This powerful short work was produced by Chang whilst still in her mid-twenties, giving the prose a sharp and pithy quality that accentuates her keen awareness for the subtleties of human relationships and the aesthetics of desolation. Centering on the love affair between Bai Liusu and Fan Liuyuan, Chang delves into the sinister accompaniments of love lingering behind the scenes, analyzing the genuine quality of Bai and Fan’s affection for one another against their more selfish desire to hold fast to another individual against the tide of life. Bai’s selfish drive to remarry grates against Fan’s selfish desire to remain legally apart but emotionally connected; thereby morphing the relationship into a concept to be bargained for and valued according to personal gain rather than mutual contentment.
Expanding upon the lyrical beauty and success of her novella The Golden Cangue, Chang’s The Rouge of the North again explores the urban love story – this time within the strict confines of a reduced domestic space. Exploring the tension between burgeoning modernity and traditional Chinese values, the tale follows Yindi, a beautiful young woman who marries the blind and bedridden son of a noble family. Trapped in her new roles of carer, wife and object of ridicule to her sisters-in-law, Yindi’s life journey is catalogued by Chang with careful attention to sights, sounds and smells, meticulously documenting the exquisite pain of a wasted young life. The political situation of the country is merely a distant, additional affliction upon Yindi, indistinct from her personal and immediate suffering.
The Rice Sprout Song begins as a traditional Shakespearean comedy might end – with a wedding, as Gold Root accompanies his sister, Gold Flower, to a neighboring village in rural 1950’s China for the purpose of registering for a wedding. Gold Root himself, however, is a case of what occurs when the frivolity ends, living with his sister and geographically separated from his wife, who works in the city due to the effect of political reform upon the countryside. The story reflects the latent ripples of the Maoist land reform wave across China, expressing the extreme poverty of the rural population and brimming with characters caught up in the problems of censored communication and the futility of language. Gold Root’s wife is constantly subjected to her employer’s idealized view of rural living post-land reform, beseeching her to return to her supposedly idyllic and more fruitful life when in actuality her urban wage is the single source sustaining her family.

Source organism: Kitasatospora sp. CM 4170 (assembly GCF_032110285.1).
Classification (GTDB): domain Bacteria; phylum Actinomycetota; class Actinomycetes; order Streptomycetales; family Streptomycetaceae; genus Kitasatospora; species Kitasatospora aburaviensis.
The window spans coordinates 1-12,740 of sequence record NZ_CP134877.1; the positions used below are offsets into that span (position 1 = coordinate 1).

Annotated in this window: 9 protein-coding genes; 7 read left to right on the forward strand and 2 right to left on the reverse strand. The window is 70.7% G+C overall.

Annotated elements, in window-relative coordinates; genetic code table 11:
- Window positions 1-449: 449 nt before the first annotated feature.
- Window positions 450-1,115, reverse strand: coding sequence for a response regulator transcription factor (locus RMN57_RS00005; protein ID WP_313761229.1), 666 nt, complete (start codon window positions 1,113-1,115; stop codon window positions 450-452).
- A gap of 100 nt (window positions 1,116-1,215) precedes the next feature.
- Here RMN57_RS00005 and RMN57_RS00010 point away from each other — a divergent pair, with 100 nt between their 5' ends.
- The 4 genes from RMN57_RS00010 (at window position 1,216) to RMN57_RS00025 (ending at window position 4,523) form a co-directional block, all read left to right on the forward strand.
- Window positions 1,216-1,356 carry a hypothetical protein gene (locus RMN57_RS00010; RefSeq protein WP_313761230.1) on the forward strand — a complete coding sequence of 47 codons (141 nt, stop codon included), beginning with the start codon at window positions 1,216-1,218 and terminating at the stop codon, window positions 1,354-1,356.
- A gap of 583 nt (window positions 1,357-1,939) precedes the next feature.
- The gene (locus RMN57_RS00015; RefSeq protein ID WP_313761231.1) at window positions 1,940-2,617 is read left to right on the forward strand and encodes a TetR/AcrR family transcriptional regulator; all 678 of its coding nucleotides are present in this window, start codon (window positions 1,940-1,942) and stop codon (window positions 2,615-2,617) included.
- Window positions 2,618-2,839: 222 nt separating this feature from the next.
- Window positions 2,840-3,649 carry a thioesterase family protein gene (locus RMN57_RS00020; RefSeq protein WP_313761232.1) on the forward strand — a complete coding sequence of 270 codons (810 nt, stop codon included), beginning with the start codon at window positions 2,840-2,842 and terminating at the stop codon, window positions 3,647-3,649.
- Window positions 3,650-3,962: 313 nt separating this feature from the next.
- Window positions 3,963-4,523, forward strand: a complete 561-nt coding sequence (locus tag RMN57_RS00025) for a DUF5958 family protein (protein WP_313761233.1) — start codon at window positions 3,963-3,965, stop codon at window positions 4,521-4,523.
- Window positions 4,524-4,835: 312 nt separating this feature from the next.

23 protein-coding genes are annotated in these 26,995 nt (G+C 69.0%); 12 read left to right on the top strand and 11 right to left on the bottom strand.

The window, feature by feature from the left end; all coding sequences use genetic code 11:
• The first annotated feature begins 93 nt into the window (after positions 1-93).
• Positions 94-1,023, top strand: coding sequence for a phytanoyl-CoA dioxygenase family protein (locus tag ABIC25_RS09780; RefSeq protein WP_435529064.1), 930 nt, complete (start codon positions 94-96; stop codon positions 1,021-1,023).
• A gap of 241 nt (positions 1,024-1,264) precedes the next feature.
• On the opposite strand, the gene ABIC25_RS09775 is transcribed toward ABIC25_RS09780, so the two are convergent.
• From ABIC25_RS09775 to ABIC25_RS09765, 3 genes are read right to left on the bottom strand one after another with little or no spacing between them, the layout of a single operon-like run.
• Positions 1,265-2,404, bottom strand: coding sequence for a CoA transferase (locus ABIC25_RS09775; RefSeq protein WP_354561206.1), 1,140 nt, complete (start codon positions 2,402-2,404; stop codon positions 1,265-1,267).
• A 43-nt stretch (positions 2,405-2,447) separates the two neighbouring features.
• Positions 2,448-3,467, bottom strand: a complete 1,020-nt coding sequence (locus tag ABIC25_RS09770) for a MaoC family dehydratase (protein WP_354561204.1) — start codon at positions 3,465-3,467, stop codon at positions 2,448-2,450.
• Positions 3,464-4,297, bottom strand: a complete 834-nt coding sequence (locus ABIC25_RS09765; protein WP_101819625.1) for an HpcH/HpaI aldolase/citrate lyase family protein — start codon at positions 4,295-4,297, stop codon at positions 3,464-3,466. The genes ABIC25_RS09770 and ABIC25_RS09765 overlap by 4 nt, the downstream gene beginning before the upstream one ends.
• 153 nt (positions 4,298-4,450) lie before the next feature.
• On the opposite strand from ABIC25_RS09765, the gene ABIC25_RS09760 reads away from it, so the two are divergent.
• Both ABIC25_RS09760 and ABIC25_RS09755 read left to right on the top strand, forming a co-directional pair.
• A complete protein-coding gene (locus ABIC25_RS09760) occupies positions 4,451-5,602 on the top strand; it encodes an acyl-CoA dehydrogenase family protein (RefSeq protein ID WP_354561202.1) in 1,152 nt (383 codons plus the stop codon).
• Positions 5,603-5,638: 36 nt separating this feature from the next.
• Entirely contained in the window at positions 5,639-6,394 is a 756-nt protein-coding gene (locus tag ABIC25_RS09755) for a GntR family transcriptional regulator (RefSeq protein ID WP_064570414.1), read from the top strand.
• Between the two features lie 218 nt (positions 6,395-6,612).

This short, intoxicating novella from Chang takes place in 1940s Shanghai, centering on the actions and sentiment of Tong Zhenbao. Zhenbao exemplifies the self-made modern man – strong, successful and financially comfortable, yet unsatisfied and fundamentally lacking in self-awareness. The novella derives its moral compass and narrative drive from displaying actions against their consequences, with the concept of ‘love’ floating as an unattainable element for Zhenbao, who distances himself from true affection in order to remain the unrelenting master of his microcosmic empire. After a misguided affair with his scandalous ‘red rose’ goes unexpectedly public, he allows his mother to arrange a marriage between him and the type of woman he considers the ideal wife, the ‘White rose’. Chang plays with the familiar adage that perception is reality, warning that high expectations and depictions of beauty can wither in the cold light of day.
This bijou story focuses around the relationship between Mr and Mrs Mi and compares their bond of love with the sense of care they feel for the elderly Mrs Yang. A subtle examination of the fragile ties that bind us to those whom we love and those for whom we find ourselves caring along the way.